Chinese securities firms are making IT investment, business and recruitment plans as they prepare to apply to the securities regulator to enter China’s fund custody business. They intend to offer custody services initially to ‘sunshine’ private trust firms, the mainland’s equivalent of hedge funds.
Non-bank financial institutions such as securities firms received a green light to expand into custody under provisional rules issued by the China Securities Regulatory Commission (CSRC) in mid-March. These came on the back of the revised Securities Investment Funds Law, which included much-anticipated amendments approved in December for implementation on June 1.
In addition to Chinese securities firms, locally incorporated foreign banks operating on the mainland can also now apply to provide onshore custody services. The CSRC will start accepting applications on June 1.
Shenzhen-based China Merchant Securities is the most advanced in terms of being able to offer custody services. The firm, which also runs an asset management arm, has been acting as a custodian for sunshine funds for about four months.
China Merchant is looking at offering a basket of services such as securities lending for hedge fund short-selling or helping managers cross-list exchange-traded funds outside Chinese exchanges.
Other securities firms are also exploring potential opportunities or looking at investing in fund accounting systems. Sources at such companies say they will initially target sunshine fund managers. Their services will include the calculation of net asset value and oversight of cashflow into and out of fund investors’ accounts.
The mainland fund custody business has traditionally been dominated by domestic commercial banks such as Industrial & Commercial Bank of China and China Construction Bank.
In China, custodians often play the role of a trustee with fiduciary duties, whereby they are obligated to report directly to regulators any misconduct by fund managers that would harm end investors’ interests. (In contrast with Western markets, Chinese custodians are directly answerable to regulators.)
In China, while the vast bulk of sunshine fund managers operate on a trust platform and are therefore regulated by the China Banking Regulatory Commission, some have chosen to use a limited partnership format, with the fund manager as the general partner and the investors the LPs.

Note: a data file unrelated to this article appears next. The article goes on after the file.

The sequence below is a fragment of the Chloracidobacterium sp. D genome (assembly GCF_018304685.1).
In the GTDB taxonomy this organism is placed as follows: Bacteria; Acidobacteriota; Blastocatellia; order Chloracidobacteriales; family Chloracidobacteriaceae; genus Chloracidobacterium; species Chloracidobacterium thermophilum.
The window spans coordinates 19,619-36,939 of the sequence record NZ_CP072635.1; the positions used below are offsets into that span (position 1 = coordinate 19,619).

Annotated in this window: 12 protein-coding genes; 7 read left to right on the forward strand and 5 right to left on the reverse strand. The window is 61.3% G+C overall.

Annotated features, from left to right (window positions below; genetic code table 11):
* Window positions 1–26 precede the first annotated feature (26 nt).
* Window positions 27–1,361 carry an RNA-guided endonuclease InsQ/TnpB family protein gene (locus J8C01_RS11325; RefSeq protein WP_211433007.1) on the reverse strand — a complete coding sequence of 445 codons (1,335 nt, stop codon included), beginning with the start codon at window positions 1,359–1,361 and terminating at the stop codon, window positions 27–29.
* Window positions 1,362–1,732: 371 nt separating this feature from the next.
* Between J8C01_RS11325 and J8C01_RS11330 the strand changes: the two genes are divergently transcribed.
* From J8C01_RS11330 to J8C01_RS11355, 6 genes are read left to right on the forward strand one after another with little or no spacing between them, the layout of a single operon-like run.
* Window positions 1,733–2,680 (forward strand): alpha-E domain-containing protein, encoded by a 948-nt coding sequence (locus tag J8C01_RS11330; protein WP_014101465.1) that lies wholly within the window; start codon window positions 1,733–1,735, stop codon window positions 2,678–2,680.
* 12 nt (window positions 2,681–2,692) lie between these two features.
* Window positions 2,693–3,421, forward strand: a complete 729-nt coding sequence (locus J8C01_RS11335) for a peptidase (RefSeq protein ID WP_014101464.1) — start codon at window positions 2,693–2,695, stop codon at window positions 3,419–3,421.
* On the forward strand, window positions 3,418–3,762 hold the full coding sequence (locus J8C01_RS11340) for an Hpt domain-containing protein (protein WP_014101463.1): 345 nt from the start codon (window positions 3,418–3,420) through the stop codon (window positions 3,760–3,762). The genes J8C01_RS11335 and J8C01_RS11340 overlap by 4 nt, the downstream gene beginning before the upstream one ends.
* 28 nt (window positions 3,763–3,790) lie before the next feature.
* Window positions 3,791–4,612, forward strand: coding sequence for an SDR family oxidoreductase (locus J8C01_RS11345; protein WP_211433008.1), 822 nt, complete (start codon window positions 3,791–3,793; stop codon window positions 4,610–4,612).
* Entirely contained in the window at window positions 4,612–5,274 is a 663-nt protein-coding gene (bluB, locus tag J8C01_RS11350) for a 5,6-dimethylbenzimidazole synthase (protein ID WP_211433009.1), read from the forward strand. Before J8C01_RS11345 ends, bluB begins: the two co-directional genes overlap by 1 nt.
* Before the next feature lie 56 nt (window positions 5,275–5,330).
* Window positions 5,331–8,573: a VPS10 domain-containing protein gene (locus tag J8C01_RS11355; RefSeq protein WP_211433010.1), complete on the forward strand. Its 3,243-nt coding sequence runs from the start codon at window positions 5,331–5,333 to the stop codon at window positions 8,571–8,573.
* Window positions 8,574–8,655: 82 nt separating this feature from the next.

Fund managers on the mainland that operate as GPs don’t have to appoint custodians, unlike those that operate on trust platforms.
In the absence of such a requirement, China Merchant Securities has had a head start with fund custody business because the CSRC last year approved its application to offer this as a service targeting only GP sunshine funds, says the source. The provisional rules announced in mid-March have opened the door to all sunshine funds.
As elsewhere, custody is a low-margin business. In China, a fund manager’s decision to use a particular custodian is often driven by whichever bank is its key distributor.
But with the revised funds law taking effect in June 1, sunshine fund managers will come under the supervision of the CSRC and be given more flexibility and independence to launch new funds, or trade securities, without the need to partner a trust company.
As a result, Chinese securities firms are planning to offer a basket of services including brokerage, fund accounting, compliance monitoring and, most importantly, fund marketing and distribution.
Banks or securities firms that also distribute products for sunshine fund managers get to share additional floating charges if the fund manager gets a performance-based bonus based on achieving a high water mark in terms of returns.
A feature on custody in China will appear in the June issue of AsianInvestor magazine.